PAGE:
After seeing this list of reductions, board visitor Richard Fink questioned whether all of these cuts were appropriate. He said he feared the reduction of academic quality.

"There are things in here, in my mind, that don't reflect our priorities," Fink said at the meeting.

GMU spokesman Daniel Walsch said the Board of Visitors will continue to discuss long-term priorities, as well as the best method to absorb the cuts, at future meetings.

"We're all concerned about compromising academic quality," Walsch said.

Although the cuts have yet to take effect, students say they are beginning to feel the pinch. Student body vice president Radhika Vora said that some students have told her about professors who say they can't give out handouts anymore because of the budget cuts.

Despite the inconveniences, Vora said that the students have been supportive of university decisions, although they worry about what classes will get the cut.

"Overall, they realize it could be a lot worse," Vora said.

University president Merten said that during the Oct. 18-20 Parents' Weekend, he was surprised by parents' reactions toward the surcharge for the spring semester.

"I can't believe the people who said I'm glad you did it, rather than cut back on the quality of my child's education," Merten said.

WHILE GMU will lose money with the budget cuts, it may gain money if the higher education bond item proposed for the Nov. 5 general election ballot passes. If the bond passes, the university is poised to receive $80 million to construct two classroom buildings, a research building and four renovation projects.

"From 2002 to 2010, there will be 40,000 more students eligible to attend college in Virginia," Merten said. "We got to have a place for them to go to school."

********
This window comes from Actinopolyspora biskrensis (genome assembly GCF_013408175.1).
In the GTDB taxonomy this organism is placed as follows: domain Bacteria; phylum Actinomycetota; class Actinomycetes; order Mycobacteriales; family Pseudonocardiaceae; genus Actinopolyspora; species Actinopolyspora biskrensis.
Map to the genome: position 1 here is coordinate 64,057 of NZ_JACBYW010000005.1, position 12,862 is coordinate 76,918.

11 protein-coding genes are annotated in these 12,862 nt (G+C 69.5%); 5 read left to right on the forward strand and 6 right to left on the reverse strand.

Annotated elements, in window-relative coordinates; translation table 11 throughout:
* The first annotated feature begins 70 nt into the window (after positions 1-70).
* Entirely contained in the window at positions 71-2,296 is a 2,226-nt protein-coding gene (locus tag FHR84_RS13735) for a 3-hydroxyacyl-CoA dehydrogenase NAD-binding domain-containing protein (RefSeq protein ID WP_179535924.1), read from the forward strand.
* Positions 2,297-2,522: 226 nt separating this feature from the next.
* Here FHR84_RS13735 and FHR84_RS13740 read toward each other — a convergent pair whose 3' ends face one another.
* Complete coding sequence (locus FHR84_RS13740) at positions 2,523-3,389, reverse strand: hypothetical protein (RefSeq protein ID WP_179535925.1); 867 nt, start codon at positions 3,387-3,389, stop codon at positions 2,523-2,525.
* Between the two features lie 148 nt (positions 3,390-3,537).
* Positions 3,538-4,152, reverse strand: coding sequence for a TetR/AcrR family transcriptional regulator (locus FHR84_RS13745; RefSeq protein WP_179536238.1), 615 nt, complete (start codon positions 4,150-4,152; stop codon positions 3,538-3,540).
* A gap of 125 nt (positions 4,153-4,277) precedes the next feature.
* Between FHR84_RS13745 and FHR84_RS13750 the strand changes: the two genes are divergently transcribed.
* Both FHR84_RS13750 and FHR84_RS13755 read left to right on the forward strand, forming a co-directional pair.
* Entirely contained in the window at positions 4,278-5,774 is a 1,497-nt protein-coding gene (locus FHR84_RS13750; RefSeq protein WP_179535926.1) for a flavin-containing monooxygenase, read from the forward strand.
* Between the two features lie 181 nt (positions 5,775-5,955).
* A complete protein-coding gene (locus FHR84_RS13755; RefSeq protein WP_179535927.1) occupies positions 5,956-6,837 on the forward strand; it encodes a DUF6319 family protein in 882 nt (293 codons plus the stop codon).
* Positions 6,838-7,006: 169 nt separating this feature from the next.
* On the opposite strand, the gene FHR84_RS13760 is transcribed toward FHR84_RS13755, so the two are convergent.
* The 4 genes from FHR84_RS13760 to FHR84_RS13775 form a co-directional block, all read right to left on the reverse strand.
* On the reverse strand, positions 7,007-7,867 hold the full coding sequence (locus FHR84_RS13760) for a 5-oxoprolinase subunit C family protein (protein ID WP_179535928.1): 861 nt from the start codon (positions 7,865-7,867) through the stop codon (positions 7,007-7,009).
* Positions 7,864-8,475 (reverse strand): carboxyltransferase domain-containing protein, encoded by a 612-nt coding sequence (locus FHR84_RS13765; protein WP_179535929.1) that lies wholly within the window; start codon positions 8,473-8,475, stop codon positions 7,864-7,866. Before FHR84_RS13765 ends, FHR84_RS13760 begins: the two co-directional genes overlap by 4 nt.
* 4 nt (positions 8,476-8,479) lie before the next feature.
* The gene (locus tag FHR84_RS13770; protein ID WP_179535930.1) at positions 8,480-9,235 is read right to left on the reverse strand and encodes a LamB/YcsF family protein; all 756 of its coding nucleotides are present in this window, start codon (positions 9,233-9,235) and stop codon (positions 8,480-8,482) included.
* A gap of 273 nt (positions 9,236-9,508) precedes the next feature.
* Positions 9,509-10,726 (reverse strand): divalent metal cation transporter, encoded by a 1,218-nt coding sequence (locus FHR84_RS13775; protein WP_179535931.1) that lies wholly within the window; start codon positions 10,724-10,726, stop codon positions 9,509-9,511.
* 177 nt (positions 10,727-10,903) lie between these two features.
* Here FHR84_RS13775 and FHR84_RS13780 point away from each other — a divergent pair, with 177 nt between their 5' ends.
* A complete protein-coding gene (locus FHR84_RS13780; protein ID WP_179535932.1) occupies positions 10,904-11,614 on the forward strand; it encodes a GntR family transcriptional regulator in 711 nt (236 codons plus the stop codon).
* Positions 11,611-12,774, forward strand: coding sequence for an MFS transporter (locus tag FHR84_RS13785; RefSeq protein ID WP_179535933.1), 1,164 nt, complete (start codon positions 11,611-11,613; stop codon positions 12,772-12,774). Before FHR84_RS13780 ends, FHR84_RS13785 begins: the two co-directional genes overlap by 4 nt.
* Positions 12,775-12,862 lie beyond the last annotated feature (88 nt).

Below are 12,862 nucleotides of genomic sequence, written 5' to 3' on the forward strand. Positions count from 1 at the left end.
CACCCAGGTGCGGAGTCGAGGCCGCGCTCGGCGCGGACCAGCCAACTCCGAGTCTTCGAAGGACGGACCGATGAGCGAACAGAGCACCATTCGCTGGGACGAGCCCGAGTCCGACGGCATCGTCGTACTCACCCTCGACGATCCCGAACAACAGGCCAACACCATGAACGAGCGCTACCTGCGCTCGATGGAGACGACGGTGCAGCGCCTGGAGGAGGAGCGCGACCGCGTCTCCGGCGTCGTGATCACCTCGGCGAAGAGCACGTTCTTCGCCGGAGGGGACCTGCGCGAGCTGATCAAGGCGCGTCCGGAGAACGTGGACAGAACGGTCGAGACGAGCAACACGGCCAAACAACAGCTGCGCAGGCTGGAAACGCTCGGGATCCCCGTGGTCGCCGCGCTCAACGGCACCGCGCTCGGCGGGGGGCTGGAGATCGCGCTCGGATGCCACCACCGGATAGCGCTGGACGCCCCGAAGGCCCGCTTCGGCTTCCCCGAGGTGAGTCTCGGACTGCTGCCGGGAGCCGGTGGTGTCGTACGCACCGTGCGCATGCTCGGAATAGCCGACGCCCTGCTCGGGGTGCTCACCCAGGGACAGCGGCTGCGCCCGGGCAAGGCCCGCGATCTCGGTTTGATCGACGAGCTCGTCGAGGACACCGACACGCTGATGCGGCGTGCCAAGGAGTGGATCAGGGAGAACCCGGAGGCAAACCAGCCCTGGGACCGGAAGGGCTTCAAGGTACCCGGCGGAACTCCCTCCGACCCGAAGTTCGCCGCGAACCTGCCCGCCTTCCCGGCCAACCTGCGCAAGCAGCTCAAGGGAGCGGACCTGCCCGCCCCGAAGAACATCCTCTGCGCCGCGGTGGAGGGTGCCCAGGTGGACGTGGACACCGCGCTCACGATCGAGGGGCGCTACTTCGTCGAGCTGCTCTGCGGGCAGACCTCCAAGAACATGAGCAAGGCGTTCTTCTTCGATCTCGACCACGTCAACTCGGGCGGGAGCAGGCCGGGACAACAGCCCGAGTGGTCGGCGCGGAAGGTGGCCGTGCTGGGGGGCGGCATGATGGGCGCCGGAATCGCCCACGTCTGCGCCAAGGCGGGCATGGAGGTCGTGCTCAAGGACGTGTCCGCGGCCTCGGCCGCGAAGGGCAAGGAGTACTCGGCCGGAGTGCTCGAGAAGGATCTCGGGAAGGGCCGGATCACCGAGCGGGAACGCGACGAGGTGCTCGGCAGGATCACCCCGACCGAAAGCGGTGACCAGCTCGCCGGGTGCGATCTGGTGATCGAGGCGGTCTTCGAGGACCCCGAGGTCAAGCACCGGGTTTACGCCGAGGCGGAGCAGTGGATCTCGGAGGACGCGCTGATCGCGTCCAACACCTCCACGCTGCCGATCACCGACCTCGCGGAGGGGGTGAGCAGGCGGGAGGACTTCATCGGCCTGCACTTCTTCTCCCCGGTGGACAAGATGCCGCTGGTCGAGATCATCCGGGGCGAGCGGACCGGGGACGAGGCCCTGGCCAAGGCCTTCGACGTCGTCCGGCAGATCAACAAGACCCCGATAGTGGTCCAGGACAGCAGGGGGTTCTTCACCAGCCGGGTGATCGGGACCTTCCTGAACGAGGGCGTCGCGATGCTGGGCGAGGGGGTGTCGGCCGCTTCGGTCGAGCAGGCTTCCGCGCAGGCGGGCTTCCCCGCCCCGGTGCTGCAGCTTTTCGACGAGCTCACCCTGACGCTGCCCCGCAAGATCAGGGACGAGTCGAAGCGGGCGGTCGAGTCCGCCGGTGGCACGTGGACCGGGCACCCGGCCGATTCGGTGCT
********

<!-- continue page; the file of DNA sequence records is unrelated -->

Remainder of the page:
Del. Vincent Callahan (R-34), who served as the chief sponsor for the bond, said that support for the bond is overwhelming, with a few anti-tax groups against the measure.

"I think it's going to pass comfortably," Callahan said.

Callahan created the bond item because he had also heard that by 2010, there will be thousands more high-school graduates. The measure will support all public universities and colleges in Virginia. One half of the bond money will go towards the renovation of older buildings, while the other half will go towards the new classroom building construction.

"I've traveled every campus in the state and they're just bursting at the seams," Callahan said.

Even students have tried to encourage their classmates to vote, by having rallies and passing out flyers on the issue.

"Once we explain were the money is going to, they're for it," Vora said.

Student body president Shirene Rasheed also encouraged students to vote by registering students and supplying absentee ballots. Rasheed said that response for the bond item has been favorable among students.

"Students are interested because it does affect them. It may not affect them by the time they get out of here, but there's a personal connection to the university," Rasheed said.